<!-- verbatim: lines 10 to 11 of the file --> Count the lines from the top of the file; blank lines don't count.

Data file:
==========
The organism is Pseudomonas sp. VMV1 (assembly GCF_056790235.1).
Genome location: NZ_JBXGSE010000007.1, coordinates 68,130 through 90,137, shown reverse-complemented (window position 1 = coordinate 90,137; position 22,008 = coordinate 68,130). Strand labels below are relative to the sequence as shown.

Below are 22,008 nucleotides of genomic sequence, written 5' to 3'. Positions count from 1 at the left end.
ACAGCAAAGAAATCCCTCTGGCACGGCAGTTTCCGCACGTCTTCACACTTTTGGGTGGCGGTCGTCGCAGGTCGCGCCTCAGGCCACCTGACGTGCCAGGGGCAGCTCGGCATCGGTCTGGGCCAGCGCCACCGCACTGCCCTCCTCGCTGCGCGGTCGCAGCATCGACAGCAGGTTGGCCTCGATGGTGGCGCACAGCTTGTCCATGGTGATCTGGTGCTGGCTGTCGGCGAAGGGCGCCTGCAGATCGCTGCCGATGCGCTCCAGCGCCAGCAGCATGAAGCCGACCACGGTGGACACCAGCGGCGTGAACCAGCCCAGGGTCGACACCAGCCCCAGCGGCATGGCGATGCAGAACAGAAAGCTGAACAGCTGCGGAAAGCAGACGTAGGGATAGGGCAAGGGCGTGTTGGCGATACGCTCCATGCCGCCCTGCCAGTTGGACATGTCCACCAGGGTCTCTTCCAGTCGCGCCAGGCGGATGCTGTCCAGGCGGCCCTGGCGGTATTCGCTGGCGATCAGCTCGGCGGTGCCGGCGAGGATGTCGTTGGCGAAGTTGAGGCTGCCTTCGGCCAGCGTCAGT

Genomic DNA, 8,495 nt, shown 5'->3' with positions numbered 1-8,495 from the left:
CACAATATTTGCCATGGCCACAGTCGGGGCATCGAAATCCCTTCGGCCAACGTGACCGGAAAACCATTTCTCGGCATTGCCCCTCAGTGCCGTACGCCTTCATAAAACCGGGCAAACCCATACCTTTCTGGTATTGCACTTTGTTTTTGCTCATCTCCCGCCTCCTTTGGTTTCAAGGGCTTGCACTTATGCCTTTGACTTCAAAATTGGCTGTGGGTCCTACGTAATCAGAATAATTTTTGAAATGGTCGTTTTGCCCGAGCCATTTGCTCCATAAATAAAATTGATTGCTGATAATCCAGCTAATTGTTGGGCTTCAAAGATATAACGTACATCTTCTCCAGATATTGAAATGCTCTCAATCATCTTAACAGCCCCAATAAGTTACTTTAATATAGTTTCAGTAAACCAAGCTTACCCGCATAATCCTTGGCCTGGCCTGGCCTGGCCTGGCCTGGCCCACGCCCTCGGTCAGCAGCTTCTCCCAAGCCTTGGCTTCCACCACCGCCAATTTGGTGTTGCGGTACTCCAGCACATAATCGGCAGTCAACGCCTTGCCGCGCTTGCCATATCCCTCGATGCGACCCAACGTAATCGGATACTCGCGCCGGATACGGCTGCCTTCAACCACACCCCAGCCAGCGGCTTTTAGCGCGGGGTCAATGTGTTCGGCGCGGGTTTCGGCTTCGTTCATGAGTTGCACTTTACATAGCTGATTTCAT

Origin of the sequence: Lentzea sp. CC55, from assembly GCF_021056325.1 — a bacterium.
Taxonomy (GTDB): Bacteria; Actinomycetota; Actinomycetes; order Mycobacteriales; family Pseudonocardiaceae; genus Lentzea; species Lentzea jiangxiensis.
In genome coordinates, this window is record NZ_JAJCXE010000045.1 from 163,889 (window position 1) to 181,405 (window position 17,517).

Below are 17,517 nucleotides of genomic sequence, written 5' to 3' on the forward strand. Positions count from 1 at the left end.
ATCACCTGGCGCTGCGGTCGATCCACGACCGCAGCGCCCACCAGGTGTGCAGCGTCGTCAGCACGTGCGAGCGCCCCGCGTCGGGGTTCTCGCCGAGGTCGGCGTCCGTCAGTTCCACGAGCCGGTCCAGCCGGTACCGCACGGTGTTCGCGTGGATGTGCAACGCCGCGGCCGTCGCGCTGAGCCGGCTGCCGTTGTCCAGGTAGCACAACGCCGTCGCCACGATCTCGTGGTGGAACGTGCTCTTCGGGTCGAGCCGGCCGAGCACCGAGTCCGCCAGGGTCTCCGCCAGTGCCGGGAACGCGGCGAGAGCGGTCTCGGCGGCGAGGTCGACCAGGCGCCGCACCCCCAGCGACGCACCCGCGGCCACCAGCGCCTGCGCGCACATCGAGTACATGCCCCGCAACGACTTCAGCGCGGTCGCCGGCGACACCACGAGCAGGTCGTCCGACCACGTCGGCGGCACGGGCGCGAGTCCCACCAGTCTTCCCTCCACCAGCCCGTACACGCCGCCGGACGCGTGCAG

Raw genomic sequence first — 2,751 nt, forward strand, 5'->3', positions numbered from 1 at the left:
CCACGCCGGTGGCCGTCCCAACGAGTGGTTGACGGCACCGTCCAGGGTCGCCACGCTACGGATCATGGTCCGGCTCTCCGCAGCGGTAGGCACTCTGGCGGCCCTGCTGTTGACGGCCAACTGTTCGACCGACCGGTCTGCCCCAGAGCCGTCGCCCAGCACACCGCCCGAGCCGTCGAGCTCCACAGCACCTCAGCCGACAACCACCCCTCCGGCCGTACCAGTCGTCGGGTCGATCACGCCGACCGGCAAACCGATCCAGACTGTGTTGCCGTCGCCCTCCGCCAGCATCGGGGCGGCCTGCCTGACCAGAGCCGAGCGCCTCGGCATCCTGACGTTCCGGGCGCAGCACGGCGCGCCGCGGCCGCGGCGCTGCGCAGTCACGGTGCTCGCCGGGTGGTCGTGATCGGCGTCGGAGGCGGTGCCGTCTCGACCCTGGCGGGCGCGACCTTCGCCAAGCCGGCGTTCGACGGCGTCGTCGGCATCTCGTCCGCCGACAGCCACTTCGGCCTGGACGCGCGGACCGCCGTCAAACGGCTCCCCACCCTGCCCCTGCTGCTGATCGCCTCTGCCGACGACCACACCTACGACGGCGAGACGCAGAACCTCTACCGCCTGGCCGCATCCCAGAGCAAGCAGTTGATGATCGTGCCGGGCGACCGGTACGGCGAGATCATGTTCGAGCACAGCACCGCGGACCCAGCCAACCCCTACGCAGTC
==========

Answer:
Below are 17,517 nucleotides of genomic sequence, written 5' to 3' on the forward strand. Positions count from 1 at the left end.
ATCACCTGGCGCTGCGGTCGATCCACGACCGCAGCGCCCACCAGGTGTGCAGCGTCGTCAGCACGTGCGAGCGCCCCGCGTCGGGGTTCTCGCCGAGGTCGGCGTCCGTCAGTTCCACGAGCCGGTCCAGCCGGTACCGCACGGTGTTCGCGTGGATGTGCAACGCCGCGGCCGTCGCGCTGAGCCGGCTGCCGTTGTCCAGGTAGCACAACGCCGTCGCCACGATCTCGTGGTGGAACGTGCTCTTCGGGTCGAGCCGGCCGAGCACCGAGTCCGCCAGGGTCTCCGCCAGTGCCGGGAACGCGGCGAGAGCGGTCTCGGCGGCGAGGTCGACCAGGCGCCGCACCCCCAGCGACGCACCCGCGGCCACCAGCGCCTGCGCGCACATCGAGTACATGCCCCGCAACGACTTCAGCGCGGTCGCCGGCGACACCACGAGCAGGTCGTCCGACCACGTCGGCGGCACGGGCGCGAGTCCCACCAGTCTTCCCTCCACCAGCCCGTACACGCCGCCGGACGCGTGCAG